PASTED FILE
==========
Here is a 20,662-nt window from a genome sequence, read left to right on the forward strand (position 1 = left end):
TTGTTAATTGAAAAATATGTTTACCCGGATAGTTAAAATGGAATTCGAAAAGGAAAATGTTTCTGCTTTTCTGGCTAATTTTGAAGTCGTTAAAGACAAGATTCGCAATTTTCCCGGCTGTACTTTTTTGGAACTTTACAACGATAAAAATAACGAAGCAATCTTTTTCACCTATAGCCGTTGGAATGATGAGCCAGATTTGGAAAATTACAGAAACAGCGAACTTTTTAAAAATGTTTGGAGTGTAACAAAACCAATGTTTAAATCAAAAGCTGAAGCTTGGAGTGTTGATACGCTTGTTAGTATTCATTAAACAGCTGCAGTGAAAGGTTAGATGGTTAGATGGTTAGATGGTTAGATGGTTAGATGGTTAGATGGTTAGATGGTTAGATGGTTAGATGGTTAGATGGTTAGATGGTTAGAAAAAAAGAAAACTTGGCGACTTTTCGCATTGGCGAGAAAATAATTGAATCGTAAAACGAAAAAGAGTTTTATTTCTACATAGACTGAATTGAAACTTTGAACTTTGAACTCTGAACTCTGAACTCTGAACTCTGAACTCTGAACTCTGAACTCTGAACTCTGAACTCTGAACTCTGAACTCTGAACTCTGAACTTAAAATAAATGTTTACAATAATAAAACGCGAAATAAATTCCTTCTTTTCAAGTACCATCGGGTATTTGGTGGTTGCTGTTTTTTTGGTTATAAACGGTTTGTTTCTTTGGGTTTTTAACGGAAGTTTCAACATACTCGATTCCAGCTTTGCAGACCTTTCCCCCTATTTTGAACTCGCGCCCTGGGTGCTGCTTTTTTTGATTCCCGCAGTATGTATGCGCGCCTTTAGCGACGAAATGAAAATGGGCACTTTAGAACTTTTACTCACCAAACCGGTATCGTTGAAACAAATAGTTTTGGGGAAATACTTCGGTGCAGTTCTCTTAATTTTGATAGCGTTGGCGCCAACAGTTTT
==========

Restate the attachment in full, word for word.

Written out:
Here is a 20,662-nt window from a genome sequence, read left to right on the forward strand (position 1 = left end):
TTGTTAATTGAAAAATATGTTTACCCGGATAGTTAAAATGGAATTCGAAAAGGAAAATGTTTCTGCTTTTCTGGCTAATTTTGAAGTCGTTAAAGACAAGATTCGCAATTTTCCCGGCTGTACTTTTTTGGAACTTTACAACGATAAAAATAACGAAGCAATCTTTTTCACCTATAGCCGTTGGAATGATGAGCCAGATTTGGAAAATTACAGAAACAGCGAACTTTTTAAAAATGTTTGGAGTGTAACAAAACCAATGTTTAAATCAAAAGCTGAAGCTTGGAGTGTTGATACGCTTGTTAGTATTCATTAAACAGCTGCAGTGAAAGGTTAGATGGTTAGATGGTTAGATGGTTAGATGGTTAGATGGTTAGATGGTTAGATGGTTAGATGGTTAGATGGTTAGATGGTTAGATGGTTAGAAAAAAAGAAAACTTGGCGACTTTTCGCATTGGCGAGAAAATAATTGAATCGTAAAACGAAAAAGAGTTTTATTTCTACATAGACTGAATTGAAACTTTGAACTTTGAACTCTGAACTCTGAACTCTGAACTCTGAACTCTGAACTCTGAACTCTGAACTCTGAACTCTGAACTCTGAACTCTGAACTCTGAACTTAAAATAAATGTTTACAATAATAAAACGCGAAATAAATTCCTTCTTTTCAAGTACCATCGGGTATTTGGTGGTTGCTGTTTTTTTGGTTATAAACGGTTTGTTTCTTTGGGTTTTTAACGGAAGTTTCAACATACTCGATTCCAGCTTTGCAGACCTTTCCCCCTATTTTGAACTCGCGCCCTGGGTGCTGCTTTTTTTGATTCCCGCAGTATGTATGCGCGCCTTTAGCGACGAAATGAAAATGGGCACTTTAGAACTTTTACTCACCAAACCGGTATCGTTGAAACAAATAGTTTTGGGGAAATACTTCGGTGCAGTTCTCTTAATTTTGATAGCGTTGGCGCCAACAGTTTT